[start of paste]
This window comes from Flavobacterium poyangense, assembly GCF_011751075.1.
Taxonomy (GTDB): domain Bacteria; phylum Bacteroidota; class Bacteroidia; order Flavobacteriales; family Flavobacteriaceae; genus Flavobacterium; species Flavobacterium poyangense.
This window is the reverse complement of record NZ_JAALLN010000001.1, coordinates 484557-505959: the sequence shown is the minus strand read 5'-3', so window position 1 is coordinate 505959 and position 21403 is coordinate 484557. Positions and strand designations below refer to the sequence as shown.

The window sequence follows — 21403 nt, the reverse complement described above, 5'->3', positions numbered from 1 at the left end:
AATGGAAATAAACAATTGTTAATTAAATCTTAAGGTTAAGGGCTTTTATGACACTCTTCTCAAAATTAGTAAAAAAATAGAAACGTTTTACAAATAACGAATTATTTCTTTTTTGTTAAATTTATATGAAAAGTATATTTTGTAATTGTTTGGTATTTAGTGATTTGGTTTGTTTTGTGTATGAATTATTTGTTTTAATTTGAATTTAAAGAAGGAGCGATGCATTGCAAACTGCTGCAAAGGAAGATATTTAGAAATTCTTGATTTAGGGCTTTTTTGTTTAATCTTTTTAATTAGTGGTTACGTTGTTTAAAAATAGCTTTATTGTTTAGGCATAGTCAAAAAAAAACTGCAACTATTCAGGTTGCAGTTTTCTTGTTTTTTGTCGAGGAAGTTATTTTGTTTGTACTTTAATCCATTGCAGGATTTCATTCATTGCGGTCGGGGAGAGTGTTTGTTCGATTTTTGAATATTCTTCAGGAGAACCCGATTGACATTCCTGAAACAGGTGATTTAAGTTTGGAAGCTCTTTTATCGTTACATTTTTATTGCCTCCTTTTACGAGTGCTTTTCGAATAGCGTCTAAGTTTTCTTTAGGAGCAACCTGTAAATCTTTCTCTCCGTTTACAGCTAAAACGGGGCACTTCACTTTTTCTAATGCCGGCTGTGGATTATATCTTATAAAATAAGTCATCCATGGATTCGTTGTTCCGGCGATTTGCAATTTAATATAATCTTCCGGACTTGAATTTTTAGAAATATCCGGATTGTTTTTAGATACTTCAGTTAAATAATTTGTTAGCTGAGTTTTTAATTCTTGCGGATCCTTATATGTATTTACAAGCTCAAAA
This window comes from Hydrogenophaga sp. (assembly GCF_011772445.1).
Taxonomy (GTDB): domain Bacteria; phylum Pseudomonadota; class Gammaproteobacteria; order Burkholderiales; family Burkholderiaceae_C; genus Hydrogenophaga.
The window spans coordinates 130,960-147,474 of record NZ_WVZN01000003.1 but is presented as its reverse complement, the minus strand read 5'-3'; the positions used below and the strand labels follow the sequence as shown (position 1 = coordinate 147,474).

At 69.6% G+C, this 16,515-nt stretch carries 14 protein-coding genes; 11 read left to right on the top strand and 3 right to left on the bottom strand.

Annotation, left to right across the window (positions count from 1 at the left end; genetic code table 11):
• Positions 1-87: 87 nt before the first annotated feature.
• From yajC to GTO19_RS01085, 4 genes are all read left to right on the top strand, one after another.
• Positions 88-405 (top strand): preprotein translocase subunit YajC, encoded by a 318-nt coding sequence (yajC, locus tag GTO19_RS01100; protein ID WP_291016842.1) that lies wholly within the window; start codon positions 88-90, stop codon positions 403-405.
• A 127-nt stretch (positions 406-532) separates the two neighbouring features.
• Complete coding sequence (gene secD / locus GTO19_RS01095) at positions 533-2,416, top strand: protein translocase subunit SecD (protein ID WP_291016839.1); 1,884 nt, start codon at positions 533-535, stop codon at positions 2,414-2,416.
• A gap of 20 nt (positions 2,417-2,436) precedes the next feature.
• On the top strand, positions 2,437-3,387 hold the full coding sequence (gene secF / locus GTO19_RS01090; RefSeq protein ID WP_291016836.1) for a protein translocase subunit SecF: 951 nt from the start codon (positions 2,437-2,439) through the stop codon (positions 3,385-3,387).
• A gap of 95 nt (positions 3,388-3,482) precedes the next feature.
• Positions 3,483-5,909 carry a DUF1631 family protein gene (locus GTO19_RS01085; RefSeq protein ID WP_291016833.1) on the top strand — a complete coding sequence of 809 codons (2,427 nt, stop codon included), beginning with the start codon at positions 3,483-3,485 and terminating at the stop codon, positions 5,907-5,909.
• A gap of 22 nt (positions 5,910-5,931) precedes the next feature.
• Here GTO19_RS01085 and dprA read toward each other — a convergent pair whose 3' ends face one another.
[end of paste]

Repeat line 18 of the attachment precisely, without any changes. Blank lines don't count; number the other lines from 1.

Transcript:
• A gap of 95 nt (positions 3,388-3,482) precedes the next feature.